'I told you I was ill'... and other epitaphs
It is the only opportunity most of us will have to get our words literally set in stone. And when it comes to writing your epitaph it is better to be self-effacing than self-important.
The Oscar-nominated Irish actor Peter O'Toole said recently he was inspired by a note from a dry cleaner for the inscription which he wants on his gravestone: "It distresses us to return work which is not perfect."
The cleaner sent back the note after receiving his leather jacket stained with Guinness, whiskey, blood and cornflakes.
O'Toole's proposed epitaph is preferable to the inscription recently chosen for the grave of the former British Foreign Secretary Robin Cook: "I may not have succeeded in halting the war, but I did secure the right of Parliament to decide on war."
In fairness to Cook, the line was chosen by his family from one of his pronouncements. It was not a purpose-built farewell. Like a funeral oration, the epitaph isn't a place for settling scores.
Some epitaphs attributed to famous people do not actually appear on their gravestones. The following bon mot is listed as Winston Churchill's epitaph on countless internet sites: "I am ready to meet my Maker. Whether my Maker is prepared for the great ordeal of meeting me is another matter."
The actual gravestone has no such message.
On a gravestone in the South of England there is a genuine epitaph that keeps the voice of its creator alive: "Dúirt mé leat go raibh mé breoite." In English Spike Milligan's memorable epitaph reads "I told you I was ill."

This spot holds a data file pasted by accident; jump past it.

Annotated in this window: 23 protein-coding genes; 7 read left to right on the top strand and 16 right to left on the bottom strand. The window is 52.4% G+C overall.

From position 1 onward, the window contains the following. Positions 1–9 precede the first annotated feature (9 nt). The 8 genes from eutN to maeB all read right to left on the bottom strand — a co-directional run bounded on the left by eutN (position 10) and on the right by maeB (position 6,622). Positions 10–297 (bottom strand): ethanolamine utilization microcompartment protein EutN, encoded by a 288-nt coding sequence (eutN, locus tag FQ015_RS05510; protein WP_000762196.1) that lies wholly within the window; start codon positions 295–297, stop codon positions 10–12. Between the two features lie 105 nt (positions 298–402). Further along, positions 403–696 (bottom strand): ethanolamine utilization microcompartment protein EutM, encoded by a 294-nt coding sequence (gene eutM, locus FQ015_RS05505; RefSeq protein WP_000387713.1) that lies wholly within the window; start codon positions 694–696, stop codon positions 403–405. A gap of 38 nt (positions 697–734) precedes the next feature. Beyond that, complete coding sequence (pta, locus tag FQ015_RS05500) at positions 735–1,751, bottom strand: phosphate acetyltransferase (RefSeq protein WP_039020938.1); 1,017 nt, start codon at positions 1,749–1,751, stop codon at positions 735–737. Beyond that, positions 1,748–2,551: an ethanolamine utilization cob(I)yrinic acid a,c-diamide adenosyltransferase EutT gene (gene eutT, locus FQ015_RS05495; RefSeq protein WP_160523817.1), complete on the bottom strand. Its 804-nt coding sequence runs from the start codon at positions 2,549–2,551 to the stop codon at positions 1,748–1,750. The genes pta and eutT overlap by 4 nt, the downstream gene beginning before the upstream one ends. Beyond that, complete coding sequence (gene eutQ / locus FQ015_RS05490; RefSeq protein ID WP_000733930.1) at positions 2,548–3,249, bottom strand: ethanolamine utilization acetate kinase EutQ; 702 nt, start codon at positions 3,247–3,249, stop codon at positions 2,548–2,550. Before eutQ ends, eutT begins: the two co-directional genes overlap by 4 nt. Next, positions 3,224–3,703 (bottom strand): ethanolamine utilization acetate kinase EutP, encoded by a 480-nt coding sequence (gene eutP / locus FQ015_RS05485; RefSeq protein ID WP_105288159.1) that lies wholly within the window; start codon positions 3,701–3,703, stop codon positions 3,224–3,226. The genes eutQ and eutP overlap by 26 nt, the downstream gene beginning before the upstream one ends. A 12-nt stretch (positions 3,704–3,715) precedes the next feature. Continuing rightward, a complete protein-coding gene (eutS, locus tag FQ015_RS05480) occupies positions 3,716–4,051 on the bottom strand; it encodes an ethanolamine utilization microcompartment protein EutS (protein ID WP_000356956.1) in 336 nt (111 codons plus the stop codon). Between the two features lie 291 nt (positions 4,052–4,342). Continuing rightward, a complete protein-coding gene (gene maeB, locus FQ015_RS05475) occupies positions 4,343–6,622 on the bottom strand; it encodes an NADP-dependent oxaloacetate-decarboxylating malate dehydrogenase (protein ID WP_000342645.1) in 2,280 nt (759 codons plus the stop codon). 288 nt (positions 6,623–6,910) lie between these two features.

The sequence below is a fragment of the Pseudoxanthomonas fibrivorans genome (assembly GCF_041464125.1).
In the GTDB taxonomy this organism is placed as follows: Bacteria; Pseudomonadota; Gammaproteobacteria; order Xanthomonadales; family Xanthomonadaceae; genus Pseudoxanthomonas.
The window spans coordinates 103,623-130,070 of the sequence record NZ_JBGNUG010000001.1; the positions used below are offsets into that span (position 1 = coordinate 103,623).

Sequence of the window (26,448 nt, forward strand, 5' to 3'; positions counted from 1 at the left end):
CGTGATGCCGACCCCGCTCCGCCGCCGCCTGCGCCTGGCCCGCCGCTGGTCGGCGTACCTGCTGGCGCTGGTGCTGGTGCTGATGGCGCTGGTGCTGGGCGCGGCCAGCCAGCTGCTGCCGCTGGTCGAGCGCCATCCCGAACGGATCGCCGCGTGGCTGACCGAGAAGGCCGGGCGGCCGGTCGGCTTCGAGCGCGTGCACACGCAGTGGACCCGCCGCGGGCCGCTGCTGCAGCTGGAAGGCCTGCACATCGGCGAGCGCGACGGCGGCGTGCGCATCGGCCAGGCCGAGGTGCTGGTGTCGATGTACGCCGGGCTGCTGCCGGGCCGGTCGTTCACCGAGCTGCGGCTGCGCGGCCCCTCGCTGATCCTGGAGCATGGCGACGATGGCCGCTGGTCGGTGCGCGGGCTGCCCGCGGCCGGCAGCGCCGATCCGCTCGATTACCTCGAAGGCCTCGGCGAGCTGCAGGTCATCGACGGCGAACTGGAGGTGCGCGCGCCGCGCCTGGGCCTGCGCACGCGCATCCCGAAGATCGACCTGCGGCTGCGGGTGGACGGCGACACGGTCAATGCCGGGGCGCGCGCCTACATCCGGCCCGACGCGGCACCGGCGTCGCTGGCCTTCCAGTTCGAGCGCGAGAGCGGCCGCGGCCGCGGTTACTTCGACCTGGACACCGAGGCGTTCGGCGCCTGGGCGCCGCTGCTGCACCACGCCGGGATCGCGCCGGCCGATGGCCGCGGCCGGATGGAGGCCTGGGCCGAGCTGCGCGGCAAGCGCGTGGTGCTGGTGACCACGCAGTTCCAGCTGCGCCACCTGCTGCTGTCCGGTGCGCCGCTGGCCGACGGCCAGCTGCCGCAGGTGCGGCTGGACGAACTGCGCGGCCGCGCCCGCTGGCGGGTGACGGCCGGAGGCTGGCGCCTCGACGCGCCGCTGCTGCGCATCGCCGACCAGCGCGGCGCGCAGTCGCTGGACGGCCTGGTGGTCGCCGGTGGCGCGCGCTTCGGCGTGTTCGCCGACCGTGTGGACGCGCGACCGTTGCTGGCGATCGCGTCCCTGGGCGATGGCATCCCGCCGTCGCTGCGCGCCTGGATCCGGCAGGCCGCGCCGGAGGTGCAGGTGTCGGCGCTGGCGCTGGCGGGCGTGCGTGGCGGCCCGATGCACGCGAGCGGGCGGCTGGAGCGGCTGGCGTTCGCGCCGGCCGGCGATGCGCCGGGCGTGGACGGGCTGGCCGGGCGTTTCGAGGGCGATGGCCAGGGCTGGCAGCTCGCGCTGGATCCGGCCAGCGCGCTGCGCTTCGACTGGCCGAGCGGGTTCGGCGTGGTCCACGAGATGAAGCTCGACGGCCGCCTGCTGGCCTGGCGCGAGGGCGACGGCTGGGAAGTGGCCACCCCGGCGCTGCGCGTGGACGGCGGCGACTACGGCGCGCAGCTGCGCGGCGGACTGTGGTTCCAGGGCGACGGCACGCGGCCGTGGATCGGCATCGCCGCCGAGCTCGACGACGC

The line was reportedly inscribed in Irish in the Essex cemetery to avoid giving offence to other mourners.
Groucho Marx wished to be remembered on his gravestone with the inscription: "Excuse me, I can't stand up". But sadly, the wisecracker's family did not comply with his wish.
The writer and wit Dorothy Parker suffered the same misfortune. Her preferred inscription was: "Excuse my dust".
The wishes of actor WC Fields were complied with. When he was buried in Glendale, California, he left the epitaph: "Here lies WC Fields. I would rather be living in Philadelphia".
As the voice of Bugs Bunny Mel Blanc came up with an appropriate gravestone credit: "That's all folks!"
As with most literature, brevity is the soul of wit when it comes to epitaphs. In another parting shot that is more apocryphal than factual, the poet John Donne and his wife Anne were said to have gone out with: "John Donne, Anne Donne, Undone".